The image was taken on the evening of the 7th Jan 2018 through the 14″ (350mm) Newtonian, with an ST2000XM and an MPCC v1 coma corrector. Total exposure was “only” 2h 32m (L: 59m (20x1m, 13x3m), RGB: 31m (10x1m, 7x3m) each channel). Processing in Pixinsight and Photoshop CS4.

Nov 2017 Lunar Mosaic

The 4th November 2017 gave me clear skies with a very bright moon in the sky – this gave me  good opportunity to use the rebuilt 14″ Newtonian scope for some imaging work, now that the scope truss tubes have been correctly milled down to the right length. 

Using the ASI120MM camera with a 742nm nr-IR filter, I imaged the moon at its native focal length (1582mm), using Firecapture to grab the video. The data totalled 56GB in all!

The finished mosaic consists of 18 frames: each of these was the result of stacking the best 12%  (quality-wise) of 3000 frames. Each of the frames were 0.18ms each (with gain set to 54), and were captured at around 31 frames per second.  To try to avoid issues with exposure mismatch, all the exposure details were kept identical throughout the 36 minutes  or so it took to complete the whole set of videos across the face of the moon.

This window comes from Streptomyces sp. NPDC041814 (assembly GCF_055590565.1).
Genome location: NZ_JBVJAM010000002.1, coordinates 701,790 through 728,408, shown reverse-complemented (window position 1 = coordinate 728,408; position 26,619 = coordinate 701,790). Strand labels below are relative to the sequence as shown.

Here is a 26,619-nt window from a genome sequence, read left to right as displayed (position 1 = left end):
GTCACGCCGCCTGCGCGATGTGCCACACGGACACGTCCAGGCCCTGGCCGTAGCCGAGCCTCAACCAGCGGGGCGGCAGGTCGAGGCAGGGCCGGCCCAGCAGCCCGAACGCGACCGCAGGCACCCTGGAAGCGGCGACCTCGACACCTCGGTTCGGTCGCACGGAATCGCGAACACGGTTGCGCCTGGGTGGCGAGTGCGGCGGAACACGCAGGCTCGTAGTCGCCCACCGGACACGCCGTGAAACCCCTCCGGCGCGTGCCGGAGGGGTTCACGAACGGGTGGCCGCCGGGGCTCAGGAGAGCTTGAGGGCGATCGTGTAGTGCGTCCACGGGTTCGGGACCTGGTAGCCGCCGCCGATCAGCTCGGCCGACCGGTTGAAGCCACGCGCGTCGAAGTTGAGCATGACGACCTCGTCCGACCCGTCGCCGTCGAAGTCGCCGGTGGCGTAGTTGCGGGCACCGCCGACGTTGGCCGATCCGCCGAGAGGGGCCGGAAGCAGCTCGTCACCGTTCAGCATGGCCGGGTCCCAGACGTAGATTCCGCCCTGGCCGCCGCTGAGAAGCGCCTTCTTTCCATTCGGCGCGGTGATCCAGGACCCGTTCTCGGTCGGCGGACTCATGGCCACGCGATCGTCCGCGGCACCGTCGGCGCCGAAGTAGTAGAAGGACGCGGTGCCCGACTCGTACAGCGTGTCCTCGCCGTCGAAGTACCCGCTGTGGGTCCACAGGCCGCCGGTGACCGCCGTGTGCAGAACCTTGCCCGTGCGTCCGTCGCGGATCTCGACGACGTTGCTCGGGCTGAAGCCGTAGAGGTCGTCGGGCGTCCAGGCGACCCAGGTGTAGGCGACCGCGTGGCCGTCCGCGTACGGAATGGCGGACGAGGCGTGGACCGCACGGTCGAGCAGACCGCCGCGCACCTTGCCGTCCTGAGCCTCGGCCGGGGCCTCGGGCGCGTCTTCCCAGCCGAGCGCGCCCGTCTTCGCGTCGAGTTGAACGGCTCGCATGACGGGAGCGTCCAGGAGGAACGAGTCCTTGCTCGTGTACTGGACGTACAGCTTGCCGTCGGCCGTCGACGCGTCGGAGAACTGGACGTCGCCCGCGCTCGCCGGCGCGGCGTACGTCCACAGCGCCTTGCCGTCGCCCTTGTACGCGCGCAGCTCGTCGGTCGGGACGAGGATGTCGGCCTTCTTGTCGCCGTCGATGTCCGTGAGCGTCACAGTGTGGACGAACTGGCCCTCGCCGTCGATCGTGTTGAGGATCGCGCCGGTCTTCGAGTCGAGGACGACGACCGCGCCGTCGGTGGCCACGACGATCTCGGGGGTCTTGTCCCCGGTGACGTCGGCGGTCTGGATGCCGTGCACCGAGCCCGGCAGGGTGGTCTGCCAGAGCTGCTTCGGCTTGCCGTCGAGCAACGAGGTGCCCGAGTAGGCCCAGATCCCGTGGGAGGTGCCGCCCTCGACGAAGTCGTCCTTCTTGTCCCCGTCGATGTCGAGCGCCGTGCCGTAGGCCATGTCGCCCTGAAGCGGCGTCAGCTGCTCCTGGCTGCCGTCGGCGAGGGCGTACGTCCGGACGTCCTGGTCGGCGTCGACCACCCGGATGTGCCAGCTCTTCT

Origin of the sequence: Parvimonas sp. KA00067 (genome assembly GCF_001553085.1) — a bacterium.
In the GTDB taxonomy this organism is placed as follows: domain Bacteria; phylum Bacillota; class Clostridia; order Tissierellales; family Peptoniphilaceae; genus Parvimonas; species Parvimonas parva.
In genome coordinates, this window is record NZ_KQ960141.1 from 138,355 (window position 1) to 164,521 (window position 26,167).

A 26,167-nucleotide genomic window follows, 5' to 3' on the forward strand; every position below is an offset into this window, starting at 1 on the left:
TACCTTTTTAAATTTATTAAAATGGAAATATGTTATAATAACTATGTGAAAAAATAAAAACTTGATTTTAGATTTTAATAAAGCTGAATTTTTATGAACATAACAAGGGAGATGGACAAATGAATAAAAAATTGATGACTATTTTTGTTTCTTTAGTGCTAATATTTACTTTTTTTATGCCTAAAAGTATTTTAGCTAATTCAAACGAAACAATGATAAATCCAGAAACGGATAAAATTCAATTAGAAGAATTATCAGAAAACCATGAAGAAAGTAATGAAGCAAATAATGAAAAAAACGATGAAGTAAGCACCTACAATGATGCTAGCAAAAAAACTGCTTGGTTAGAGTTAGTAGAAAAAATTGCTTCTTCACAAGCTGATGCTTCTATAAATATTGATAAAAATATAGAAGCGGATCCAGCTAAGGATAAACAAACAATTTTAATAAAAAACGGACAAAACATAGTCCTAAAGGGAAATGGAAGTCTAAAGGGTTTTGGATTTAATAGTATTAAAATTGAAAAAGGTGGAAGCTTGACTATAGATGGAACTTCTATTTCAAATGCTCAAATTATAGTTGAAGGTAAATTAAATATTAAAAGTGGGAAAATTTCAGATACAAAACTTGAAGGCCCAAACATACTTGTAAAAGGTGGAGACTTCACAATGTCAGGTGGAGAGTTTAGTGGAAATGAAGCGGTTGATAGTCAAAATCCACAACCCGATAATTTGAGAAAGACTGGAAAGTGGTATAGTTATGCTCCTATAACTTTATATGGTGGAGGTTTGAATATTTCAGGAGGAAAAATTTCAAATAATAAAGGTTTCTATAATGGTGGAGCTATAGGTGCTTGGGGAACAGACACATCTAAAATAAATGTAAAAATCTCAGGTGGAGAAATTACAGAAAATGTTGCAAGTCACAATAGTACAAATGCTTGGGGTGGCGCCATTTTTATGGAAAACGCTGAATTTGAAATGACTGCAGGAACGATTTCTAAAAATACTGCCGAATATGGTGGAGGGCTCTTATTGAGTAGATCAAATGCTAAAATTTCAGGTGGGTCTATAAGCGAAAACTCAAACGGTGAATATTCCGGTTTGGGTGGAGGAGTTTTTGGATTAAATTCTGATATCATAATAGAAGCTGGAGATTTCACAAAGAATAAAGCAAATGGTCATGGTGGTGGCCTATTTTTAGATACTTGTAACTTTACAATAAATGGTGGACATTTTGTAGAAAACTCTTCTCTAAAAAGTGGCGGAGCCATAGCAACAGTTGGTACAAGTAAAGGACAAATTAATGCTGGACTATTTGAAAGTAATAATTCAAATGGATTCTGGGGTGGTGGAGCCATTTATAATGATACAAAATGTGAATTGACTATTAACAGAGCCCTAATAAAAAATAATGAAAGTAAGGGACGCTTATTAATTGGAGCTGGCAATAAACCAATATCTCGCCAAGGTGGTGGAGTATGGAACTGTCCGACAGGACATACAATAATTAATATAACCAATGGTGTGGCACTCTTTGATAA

99% Moon on 2017-11-04
Mosaic of 99% Moon on 2017-11-04 at 80% resolution (3MB image size)

The videos captured were aligned and stacked using Autostakkert2, and each of the stacked images were processed using identical wavelet settings in Registax6. 

To create the mosaic itself, I took all the images into Microsoft Image Composite Editor (ICE) and let it get on with the process of aligning and stitching the images together. It did a remarkably good job! I had also tried the Photomerge function in CS4, but ICE did a better job here: Photomerge was good but left a couple of slight merging artifacts – misalignments on the limb, mostly.